4. Margot & the Nuclear So and So's, The Dust of Retreat (Artemis): Although The Dust of Retreat was unleashed on the masses this past spring by Artemis Records, the outstanding debut from this Indy outfit was originally issued on the Standard Recording imprint in 2005. Regardless, the act's folksy chamber pop still sounds fresh. Understated orchestral flourishes perfectly complement Richard Edwards' beguiling compositions, which are as charming as his tuneful croon, whether he's ruminating about love being an inkless pen or meowing (no shit!) like a house cat.
5. The Decemberists, The Crane Wife (Capitol): The Decemberists have always come across as a bit precious. But on their major-label debut, the band seems . . . ah, what am I saying here? You still need to be decidedly erudite to appreciate Colin Meloy's subject matter (in this case, a Japanese folk tale), and he still sings with an accent that makes Jeremy Enigk sound like Merle Haggard. Even so, his songwriting remains solid, and there are enough interesting organ-heavy prog moments to make the pretense palatable.
6. Gomez, How We Operate (ATO): Never really cared for these cats. Always seemed interchangeable from the endless parade of thumb-sucking messy hairs from across the pond. But dang if they didn't put together a nice one here that stands out. The perfect Sunday-morning-coming-down record, Operate is gentle and engaging. The act's trio of vocalists shine, whether it's on tranquil acoustic numbers such as "Notice" and the Nick Drake-owing "See the World," semi-brooding, bass-driven tracks like "How We Operate," or Britpop janglers like "Girlshapedlovedrug."
7. Kevin Devine, Put Your Ghost to Rest (Capitol): It's not hard to see what Capitol saw in former Miracle of 86 front man Kevin Devine. Dude's burnished tenor and his phrasing so evokes Ben Gibbard that if the Cab driver were ever to go on strike, Devine could easily slide behind the wheel. Devine himself cites Elliott Smith as a touchstone, going so far as to tap Rob Schnapf as a producer. Whatever the case, fortunately, Devine has his own way with words and a penchant for crafting memorable, heartrending tunes.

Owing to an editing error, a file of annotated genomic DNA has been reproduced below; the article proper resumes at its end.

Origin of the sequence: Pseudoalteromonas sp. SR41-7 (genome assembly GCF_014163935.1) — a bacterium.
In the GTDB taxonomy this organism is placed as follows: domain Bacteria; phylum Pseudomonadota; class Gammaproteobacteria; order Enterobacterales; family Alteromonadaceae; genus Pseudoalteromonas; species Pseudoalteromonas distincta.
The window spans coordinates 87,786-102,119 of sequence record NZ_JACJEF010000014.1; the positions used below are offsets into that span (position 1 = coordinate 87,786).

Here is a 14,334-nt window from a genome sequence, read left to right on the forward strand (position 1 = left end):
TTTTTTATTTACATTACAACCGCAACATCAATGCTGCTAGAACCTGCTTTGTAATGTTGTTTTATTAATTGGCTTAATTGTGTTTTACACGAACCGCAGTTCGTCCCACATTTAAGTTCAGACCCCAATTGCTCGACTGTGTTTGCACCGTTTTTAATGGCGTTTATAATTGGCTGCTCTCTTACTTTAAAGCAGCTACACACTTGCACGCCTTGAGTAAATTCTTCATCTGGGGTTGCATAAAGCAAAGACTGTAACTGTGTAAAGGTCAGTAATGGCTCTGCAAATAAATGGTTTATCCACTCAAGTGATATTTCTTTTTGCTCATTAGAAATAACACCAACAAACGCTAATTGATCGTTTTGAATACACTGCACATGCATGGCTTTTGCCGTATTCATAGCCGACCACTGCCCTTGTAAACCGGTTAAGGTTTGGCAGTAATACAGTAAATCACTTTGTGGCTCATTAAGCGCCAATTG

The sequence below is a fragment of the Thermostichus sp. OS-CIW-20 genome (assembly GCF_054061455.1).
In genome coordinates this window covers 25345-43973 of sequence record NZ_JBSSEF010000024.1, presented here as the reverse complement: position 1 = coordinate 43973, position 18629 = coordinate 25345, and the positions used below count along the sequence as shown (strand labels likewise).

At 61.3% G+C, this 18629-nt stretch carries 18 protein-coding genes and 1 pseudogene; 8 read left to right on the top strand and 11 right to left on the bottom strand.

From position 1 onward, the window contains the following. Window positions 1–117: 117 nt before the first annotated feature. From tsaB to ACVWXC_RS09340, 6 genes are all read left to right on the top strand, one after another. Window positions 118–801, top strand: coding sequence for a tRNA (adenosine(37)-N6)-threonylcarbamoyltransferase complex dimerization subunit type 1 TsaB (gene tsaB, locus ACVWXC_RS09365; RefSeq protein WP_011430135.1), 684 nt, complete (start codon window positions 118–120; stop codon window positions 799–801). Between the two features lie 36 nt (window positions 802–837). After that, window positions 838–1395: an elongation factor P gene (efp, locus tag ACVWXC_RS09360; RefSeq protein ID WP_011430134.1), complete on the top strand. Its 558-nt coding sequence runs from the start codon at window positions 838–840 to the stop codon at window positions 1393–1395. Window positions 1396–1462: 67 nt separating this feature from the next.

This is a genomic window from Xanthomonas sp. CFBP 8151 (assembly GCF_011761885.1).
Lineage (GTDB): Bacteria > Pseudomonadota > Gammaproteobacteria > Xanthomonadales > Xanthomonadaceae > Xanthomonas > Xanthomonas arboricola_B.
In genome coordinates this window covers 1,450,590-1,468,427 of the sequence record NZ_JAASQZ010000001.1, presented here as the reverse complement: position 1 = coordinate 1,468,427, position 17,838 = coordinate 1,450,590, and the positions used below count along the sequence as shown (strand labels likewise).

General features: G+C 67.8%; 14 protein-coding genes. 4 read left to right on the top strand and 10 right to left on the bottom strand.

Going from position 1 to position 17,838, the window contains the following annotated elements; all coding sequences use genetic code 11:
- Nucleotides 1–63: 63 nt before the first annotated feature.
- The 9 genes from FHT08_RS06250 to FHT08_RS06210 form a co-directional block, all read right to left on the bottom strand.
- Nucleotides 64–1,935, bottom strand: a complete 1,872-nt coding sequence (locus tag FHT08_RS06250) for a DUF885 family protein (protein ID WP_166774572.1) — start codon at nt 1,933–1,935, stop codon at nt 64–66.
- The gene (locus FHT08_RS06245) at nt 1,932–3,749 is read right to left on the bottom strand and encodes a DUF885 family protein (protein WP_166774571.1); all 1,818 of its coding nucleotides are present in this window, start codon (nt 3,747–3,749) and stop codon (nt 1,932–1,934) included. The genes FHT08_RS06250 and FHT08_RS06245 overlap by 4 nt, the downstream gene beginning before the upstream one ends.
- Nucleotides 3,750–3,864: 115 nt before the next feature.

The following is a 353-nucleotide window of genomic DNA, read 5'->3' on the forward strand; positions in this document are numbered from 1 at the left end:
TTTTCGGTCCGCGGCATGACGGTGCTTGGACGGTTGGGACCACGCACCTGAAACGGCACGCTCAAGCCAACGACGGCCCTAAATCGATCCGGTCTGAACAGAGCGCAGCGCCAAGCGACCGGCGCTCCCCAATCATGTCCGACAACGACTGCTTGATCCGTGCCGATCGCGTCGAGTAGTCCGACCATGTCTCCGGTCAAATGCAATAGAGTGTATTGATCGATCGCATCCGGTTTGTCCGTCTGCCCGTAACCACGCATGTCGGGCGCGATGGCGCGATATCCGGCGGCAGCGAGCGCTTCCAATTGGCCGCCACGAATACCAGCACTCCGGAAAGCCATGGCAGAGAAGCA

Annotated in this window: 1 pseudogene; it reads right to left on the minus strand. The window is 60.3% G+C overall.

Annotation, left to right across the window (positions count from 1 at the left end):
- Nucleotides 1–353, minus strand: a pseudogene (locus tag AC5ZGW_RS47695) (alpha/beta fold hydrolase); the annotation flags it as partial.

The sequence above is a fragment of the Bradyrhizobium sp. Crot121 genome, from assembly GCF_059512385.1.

8. Brightblack Morning Light, Brightblack Morning Light (Matador): Brightblack Morning Light is the product of Nathan Shineywater and Rachael Hughes, a couple of nomadic tree-huggers from Alabama, who left their homes to live in a tent somewhere in northern California. Psychedelic doesn't begin to describe the contents of the disc. Judging from the rambling, reverb-drenched vocals that drift aimlessly above the smoldering haze of organs and drowsy guitars before evaporating, these freaky folkers obviously smoked some of those trees or something, man.
9. Arctic Monkeys, Whatever People Say I Am, That´s What I´m Not (Domino): This past spring, the Arctic Monkeys were on the tongues of tastemakers and (ack!) hipsters everywhere. The hype machine was stuck in overdrive, and I swore that I wouldn't fuel it. In the end, though, I finally succumbed and bought in to the quartet's spunky, tangled, three-chord rock 'n' roll swindle. I was drawn in by the messy, frenetic bedlam of "I Bet You Look Good on the Dancefloor" and "Dancing Shoes," and now I can't get the monkey off my back. Sucker? Guilty as charged.